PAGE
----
>Agave

>I have spoken on agave for recipes that call for sugar. I use it instead of sugar because it has a low glycemic threshold, which means it does not spike your bloodstream with that sugar zap like regular sugar does!Here are some tips on agave from David Grotto, RD in his book: 101 Foods that Could Save Your Life:
Agave was cultivated by Native Americans.. In the seventeenth century, the Portuguese and Spaniards brought agave back to Europe from the Americas.
The Spaniards are credited for fermenting the juices from the agave plant and creating what we now know as tequila!
Agave has been increasingly popular in the United States as an alternative sweetener to sugar.

Why should you eat Agave?

Agave is Frutose, and therefore it does not impact blood glucose (glycemic) levels in your blood.
Agave also contains a complex form of frutose called inulin, a type of friendly bacteria that digests inulin to produce short-chained fatty acids that have been shown to fight colon cancer. Agave also contains sapogenins, which have an anti-inflammatory and anti-cancer properties.
And because frutose is sweeter, you need less of it in your recipes!

Other uses:
Anti-inflammatory: In an animal study, they found that those who were treated with the extract of agave leaves orally and topically, had less inflammation that the control group.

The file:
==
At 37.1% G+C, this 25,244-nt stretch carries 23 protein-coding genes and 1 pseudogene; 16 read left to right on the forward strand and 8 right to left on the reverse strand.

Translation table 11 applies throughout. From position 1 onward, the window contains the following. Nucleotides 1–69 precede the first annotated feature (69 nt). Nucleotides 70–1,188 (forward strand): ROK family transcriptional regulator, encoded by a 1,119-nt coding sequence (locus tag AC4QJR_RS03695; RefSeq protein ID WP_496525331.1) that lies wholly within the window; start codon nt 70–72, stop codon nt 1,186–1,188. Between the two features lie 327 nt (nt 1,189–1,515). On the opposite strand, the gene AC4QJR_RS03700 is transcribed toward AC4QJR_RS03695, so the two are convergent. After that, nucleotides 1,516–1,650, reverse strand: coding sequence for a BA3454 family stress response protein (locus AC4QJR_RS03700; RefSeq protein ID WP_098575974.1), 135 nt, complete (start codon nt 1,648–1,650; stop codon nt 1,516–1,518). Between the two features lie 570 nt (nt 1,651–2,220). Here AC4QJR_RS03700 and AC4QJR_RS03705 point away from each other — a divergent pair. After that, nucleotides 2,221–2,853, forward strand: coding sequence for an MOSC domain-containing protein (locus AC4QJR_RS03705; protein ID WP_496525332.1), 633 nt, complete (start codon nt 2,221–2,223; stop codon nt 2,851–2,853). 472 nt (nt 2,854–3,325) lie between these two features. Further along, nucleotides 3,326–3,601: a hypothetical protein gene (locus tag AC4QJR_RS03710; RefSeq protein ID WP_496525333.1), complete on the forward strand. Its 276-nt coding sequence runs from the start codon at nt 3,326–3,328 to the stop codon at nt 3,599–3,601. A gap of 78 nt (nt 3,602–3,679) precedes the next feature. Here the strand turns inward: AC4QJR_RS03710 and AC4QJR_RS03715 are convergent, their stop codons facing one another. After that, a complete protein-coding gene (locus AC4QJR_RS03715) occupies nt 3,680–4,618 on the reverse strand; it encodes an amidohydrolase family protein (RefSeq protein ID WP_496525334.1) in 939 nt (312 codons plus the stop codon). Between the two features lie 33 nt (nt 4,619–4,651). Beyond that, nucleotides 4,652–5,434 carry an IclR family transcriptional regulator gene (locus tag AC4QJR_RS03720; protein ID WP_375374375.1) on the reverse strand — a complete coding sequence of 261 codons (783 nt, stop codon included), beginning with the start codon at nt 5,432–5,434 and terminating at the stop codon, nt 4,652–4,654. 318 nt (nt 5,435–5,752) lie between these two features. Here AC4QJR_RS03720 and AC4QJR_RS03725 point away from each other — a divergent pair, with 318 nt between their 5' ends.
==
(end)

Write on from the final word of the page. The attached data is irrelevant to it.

Antimicrobial: Agave has been found to contain substances that can reduce the growth of yeasts, mold, and life threatening bacteria.

Cancer- Killing Activity: Human cell studies have found that saponin and other components of agave can interrupt the cycle of cancer cells.

Make your own Agave Syrup!
1  10 ounce pack of frozen mixed berries
1/2 cup agave syrup
1 tsp vanilla extract
1/2 cup water
Combine berries, syrup, vanilla extract and water in a sauce pan and cook to a boil. Let simmer for about 20 minutes, until thickened.
Serve over pancakes.
Calories 95  no fat,  no cholesterol,75 mg sodium,  24 carbs,  1 gram fiber, 21 grams sugar, 0 protein

Tqken in part from: Grotto, D (2011) 101 Foods That Could Save Your Life.  New York, NY. Bantam

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This entry was posted on Friday, February 10th, 2012 at 9:15 am and is filed under Healthy Foods. You can follow any responses to this entry through the RSS 2.0 feed. You can leave a response, or trackback from your own site.

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